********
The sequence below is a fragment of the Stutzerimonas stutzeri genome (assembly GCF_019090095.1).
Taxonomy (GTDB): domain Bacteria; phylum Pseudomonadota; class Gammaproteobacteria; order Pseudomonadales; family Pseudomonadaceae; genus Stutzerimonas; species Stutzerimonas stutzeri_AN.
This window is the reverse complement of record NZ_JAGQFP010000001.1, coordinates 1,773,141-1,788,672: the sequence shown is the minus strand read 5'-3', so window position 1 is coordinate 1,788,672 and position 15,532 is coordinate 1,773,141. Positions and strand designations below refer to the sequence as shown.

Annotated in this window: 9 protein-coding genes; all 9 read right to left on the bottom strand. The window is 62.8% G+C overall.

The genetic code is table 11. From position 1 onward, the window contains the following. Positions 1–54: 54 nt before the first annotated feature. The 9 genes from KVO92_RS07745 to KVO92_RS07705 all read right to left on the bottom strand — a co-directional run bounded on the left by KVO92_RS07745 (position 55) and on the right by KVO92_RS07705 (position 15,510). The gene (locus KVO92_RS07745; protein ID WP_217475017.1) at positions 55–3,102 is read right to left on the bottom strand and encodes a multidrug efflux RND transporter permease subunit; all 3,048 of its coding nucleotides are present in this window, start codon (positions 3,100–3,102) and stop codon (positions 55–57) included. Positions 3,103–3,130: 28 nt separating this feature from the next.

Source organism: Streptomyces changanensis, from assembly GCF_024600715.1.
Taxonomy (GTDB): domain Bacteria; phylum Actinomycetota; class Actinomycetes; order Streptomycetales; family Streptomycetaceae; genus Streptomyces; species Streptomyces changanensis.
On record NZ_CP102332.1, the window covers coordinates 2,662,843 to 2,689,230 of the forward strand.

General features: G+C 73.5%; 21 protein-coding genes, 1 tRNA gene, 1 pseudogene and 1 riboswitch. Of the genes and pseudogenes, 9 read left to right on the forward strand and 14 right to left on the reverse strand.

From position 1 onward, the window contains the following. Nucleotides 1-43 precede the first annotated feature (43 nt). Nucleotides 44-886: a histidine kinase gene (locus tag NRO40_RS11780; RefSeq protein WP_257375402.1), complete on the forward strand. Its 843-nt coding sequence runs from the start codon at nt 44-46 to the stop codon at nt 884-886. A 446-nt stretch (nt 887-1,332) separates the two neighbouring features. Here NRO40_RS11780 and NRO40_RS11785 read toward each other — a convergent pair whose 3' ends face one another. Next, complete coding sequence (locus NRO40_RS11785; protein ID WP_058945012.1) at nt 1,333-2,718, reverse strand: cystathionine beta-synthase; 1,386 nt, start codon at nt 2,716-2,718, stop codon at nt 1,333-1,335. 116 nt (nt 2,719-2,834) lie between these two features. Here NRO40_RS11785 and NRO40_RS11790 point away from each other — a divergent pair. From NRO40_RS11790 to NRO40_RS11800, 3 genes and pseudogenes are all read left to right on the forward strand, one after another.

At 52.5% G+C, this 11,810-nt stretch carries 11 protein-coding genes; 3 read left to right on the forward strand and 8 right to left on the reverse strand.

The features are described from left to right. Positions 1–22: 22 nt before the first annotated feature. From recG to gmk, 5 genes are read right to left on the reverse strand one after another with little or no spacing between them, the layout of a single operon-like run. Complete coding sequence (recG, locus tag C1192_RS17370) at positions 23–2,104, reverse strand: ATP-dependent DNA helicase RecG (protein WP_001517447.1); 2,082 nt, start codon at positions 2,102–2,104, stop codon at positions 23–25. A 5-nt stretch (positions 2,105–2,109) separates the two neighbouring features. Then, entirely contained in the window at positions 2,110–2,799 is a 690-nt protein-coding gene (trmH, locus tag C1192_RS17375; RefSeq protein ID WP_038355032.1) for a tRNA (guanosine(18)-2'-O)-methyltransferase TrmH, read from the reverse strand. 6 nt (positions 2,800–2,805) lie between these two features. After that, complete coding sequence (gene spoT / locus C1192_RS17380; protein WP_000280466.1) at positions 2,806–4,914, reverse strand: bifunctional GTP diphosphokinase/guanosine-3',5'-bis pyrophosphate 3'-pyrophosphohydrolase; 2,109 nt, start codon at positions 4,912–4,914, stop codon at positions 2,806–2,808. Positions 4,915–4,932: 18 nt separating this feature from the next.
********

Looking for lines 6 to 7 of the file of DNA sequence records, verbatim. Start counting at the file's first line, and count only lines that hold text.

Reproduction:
Source organism: Streptomyces changanensis, from assembly GCF_024600715.1.
Taxonomy (GTDB): domain Bacteria; phylum Actinomycetota; class Actinomycetes; order Streptomycetales; family Streptomycetaceae; genus Streptomyces; species Streptomyces changanensis.